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June 23, 2011, 05:26:58 PM
 #45

The salt has real value - it prevents rainbow table attacks. Without it, one could crack many passwords in a fraction of a second.

Too bad MtGox stored the salt in the password field, next to the password.  Sad

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BCEmporium
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June 23, 2011, 05:33:59 PM
 #46

The salt has real value - it prevents rainbow table attacks. Without it, one could crack many passwords in a fraction of a second.

Too bad MtGox stored the salt in the password field, next to the password.  Sad

Unless you use a single admin-added salt to everyone, you need to store the salt per-user for use different ones to everybody.
Also that is the way crypt returns it:

Code:
<?php
$a 
crypt("pass","$1$salt$");
echo 
$a;
will return something like $1$salt$klhi%$# (not exactly this hash output)

Single salt added by config can be brutte-forced if the attacker has a hash for which he knows the password, eg for md5:

Pwd: 12345
$k = 0;
while($result != $hash){
 $result = md5("12345",$salts_to_try[$k]);
 if($result == $hash) $salt = $salts_to_try[$k];
$k++;
}
Rob P.
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June 23, 2011, 05:41:29 PM
 #47

The salt has real value - it prevents rainbow table attacks. Without it, one could crack many passwords in a fraction of a second.

Too bad MtGox stored the salt in the password field, next to the password.  Sad

Unless you use a single admin-added salt to everyone, you need to store the salt per-user for use different ones to everybody.
Also that is the way crypt returns it:

Code:
<?php
$a 
crypt("pass","$1$salt$");
echo 
$a;
will return something like $1$salt$klhi%$# (not exactly this hash output)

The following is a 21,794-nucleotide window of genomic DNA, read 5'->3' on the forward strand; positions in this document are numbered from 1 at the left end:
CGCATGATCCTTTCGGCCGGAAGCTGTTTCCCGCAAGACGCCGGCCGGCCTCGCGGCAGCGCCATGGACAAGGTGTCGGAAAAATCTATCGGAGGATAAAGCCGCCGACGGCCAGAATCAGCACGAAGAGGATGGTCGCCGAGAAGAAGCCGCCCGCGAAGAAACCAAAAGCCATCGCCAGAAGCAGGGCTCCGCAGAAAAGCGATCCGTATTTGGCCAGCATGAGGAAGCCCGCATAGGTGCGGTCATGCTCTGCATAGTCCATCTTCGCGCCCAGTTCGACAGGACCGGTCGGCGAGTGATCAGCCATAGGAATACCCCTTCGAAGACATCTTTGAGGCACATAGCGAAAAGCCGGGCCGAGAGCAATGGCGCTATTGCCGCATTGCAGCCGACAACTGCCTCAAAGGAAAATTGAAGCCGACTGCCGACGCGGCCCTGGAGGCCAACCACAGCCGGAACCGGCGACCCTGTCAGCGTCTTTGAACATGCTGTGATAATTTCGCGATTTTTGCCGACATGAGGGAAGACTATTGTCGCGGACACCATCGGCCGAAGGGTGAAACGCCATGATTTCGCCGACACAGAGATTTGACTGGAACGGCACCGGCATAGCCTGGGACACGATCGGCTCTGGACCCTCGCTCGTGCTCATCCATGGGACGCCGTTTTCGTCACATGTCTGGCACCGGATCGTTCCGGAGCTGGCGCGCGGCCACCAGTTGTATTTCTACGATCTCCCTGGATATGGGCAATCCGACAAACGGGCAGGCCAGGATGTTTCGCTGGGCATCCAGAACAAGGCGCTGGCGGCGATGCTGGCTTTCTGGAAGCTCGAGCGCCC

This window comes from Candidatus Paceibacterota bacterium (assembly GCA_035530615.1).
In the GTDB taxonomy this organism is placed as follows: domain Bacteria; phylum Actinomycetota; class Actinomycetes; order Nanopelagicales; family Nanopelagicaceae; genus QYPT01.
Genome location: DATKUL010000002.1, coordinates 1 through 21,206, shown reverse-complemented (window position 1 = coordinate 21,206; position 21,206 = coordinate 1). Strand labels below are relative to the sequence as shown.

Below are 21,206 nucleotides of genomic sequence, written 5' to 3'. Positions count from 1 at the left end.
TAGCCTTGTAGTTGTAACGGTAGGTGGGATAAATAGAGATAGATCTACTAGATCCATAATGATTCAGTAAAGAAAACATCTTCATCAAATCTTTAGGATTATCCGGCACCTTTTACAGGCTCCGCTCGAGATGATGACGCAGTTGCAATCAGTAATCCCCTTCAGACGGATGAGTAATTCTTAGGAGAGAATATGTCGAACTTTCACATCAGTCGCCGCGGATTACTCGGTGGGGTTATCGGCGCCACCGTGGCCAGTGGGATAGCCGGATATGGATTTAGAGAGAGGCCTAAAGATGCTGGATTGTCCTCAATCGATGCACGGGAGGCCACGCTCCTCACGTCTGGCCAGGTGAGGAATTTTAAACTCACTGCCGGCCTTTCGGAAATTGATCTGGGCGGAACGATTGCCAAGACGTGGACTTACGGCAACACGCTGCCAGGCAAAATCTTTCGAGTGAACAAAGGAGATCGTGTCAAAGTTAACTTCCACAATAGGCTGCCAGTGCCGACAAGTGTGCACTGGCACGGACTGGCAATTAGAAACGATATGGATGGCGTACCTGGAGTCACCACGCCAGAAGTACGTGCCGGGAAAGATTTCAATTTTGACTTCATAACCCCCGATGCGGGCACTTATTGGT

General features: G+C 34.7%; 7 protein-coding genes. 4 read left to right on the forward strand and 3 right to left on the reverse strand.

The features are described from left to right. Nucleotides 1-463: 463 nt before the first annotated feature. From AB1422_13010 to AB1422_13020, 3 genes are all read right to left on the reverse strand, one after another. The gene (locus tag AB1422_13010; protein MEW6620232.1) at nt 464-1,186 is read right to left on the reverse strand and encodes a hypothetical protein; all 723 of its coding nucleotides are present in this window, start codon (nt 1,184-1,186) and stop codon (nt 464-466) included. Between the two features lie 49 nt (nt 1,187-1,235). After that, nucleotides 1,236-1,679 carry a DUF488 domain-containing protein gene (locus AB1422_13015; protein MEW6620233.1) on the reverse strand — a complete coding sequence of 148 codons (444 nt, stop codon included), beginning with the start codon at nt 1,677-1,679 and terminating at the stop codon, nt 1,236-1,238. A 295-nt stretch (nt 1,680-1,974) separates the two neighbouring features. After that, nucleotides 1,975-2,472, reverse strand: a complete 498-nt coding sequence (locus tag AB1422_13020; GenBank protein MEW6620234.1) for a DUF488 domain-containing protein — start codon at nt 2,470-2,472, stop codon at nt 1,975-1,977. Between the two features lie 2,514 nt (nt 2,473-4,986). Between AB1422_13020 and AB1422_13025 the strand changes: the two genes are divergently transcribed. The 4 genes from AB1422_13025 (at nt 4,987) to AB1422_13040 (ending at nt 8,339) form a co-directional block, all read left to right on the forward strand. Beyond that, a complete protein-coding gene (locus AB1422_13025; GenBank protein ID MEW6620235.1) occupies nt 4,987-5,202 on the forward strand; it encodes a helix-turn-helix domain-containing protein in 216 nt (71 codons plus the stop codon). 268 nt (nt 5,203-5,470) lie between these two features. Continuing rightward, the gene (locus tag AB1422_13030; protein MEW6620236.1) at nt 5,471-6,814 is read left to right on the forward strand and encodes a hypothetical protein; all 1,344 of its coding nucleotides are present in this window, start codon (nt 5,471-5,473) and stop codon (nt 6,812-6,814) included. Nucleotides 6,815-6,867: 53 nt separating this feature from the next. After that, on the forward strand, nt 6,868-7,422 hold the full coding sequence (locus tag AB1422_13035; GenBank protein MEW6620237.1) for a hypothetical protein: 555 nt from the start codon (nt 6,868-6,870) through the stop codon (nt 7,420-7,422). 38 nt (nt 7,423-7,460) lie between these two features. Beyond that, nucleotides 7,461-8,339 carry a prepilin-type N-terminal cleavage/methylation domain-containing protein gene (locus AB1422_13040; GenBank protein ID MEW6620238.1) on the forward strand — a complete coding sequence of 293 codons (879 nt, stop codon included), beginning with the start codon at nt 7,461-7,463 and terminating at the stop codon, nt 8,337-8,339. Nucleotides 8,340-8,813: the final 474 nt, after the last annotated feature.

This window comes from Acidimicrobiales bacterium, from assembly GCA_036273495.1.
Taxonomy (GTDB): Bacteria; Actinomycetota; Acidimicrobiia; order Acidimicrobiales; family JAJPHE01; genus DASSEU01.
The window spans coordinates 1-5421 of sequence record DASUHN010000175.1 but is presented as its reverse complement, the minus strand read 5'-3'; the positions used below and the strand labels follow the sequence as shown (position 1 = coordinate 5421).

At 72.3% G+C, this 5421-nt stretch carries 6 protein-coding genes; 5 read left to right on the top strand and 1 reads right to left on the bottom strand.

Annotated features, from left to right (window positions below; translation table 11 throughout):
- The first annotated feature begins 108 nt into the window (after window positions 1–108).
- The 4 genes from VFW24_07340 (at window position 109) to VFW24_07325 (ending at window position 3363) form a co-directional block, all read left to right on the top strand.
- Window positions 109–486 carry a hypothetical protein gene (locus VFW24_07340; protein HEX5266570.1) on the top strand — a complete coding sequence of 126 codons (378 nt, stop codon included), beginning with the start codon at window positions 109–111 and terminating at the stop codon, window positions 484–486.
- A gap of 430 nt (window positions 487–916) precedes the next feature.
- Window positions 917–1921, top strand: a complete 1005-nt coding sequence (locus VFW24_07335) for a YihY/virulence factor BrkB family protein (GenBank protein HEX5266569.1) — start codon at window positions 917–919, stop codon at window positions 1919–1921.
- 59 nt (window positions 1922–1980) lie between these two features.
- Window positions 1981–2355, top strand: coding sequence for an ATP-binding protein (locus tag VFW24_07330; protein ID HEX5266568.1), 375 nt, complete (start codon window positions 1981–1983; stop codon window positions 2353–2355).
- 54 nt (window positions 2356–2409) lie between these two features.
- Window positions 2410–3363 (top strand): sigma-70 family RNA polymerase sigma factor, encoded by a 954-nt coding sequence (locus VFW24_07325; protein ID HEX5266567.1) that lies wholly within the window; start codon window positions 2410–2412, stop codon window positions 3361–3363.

Single salt added by config can be brutte-forced if the attacker has a hash for which he knows the password, eg for md5:

Pwd: 12345
$k = 0;
while($result != $hash){
 $result = md5("12345",$salts_to_try[$k]);
 if($result == $hash) $salt = $salts_to_try[$k];
$k++;
}

"Stored per user" doesn't mean "Stored next to password, per user". 

It could have been stored on a separate system, in a separate database.  Which would have made the leaked passwords worthless without the other "half" of the password file.

No one is arguing against having per-user salts.

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mrb
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June 23, 2011, 06:50:43 PM
 #48

It's not 25 rounds. It's 25 * login length + 25 * password length + 1 iterations. So it's basically few hundrets. Did you measure this code or just 25 rounds of SHA-512?
I stand corrected on the random salt though - it shouldn't derive from username alone.

gmaxwell's point still stands though. A few hundred rounds of SHA512 is not sufficient. This is barely a bit more computationally intensive than MD5-based crypt(), which is not good enough and which is why MtGox and modern Linux distributions are phasing it out.

(Also an undesirable property of your hash function is that the pw/user pair "a:b:c/d" will hash to the same as "a:b/c:d" or "a/b:c:d".)

Use PHP's builtin crypt() CRYPT_SHA512 people! Don't re-invent your own crypto.

PS: I write password bruteforcers.
mrb
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June 23, 2011, 06:58:36 PM
 #49

"Stored per user" doesn't mean "Stored next to password, per user". 

It could have been stored on a separate system, in a separate database.  Which would have made the leaked passwords worthless without the other "half" of the password file.